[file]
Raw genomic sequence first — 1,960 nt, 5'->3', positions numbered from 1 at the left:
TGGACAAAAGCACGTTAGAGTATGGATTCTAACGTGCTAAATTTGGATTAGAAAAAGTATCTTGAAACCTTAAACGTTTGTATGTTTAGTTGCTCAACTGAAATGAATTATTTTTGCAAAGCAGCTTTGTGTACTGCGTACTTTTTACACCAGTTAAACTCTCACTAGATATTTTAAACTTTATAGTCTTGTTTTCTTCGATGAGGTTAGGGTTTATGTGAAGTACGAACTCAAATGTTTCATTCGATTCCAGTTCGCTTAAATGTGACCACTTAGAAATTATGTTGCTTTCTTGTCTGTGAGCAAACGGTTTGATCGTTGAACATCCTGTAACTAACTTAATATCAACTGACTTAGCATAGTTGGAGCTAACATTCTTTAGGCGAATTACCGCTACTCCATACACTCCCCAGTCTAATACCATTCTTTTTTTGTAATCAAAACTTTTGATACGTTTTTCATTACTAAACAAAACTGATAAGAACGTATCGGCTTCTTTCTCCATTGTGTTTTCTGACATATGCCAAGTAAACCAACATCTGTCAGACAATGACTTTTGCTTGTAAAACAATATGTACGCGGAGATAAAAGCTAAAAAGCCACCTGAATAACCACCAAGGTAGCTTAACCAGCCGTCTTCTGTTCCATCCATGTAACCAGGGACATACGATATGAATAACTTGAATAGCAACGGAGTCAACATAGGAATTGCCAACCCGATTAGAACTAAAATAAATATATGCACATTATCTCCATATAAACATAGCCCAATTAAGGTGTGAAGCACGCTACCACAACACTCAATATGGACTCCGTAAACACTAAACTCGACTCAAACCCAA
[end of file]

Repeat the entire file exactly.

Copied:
Raw genomic sequence first — 1,960 nt, 5'->3', positions numbered from 1 at the left:
TGGACAAAAGCACGTTAGAGTATGGATTCTAACGTGCTAAATTTGGATTAGAAAAAGTATCTTGAAACCTTAAACGTTTGTATGTTTAGTTGCTCAACTGAAATGAATTATTTTTGCAAAGCAGCTTTGTGTACTGCGTACTTTTTACACCAGTTAAACTCTCACTAGATATTTTAAACTTTATAGTCTTGTTTTCTTCGATGAGGTTAGGGTTTATGTGAAGTACGAACTCAAATGTTTCATTCGATTCCAGTTCGCTTAAATGTGACCACTTAGAAATTATGTTGCTTTCTTGTCTGTGAGCAAACGGTTTGATCGTTGAACATCCTGTAACTAACTTAATATCAACTGACTTAGCATAGTTGGAGCTAACATTCTTTAGGCGAATTACCGCTACTCCATACACTCCCCAGTCTAATACCATTCTTTTTTTGTAATCAAAACTTTTGATACGTTTTTCATTACTAAACAAAACTGATAAGAACGTATCGGCTTCTTTCTCCATTGTGTTTTCTGACATATGCCAAGTAAACCAACATCTGTCAGACAATGACTTTTGCTTGTAAAACAATATGTACGCGGAGATAAAAGCTAAAAAGCCACCTGAATAACCACCAAGGTAGCTTAACCAGCCGTCTTCTGTTCCATCCATGTAACCAGGGACATACGATATGAATAACTTGAATAGCAACGGAGTCAACATAGGAATTGCCAACCCGATTAGAACTAAAATAAATATATGCACATTATCTCCATATAAACATAGCCCAATTAAGGTGTGAAGCACGCTACCACAACACTCAATATGGACTCCGTAAACACTAAACTCGACTCAAACCCAA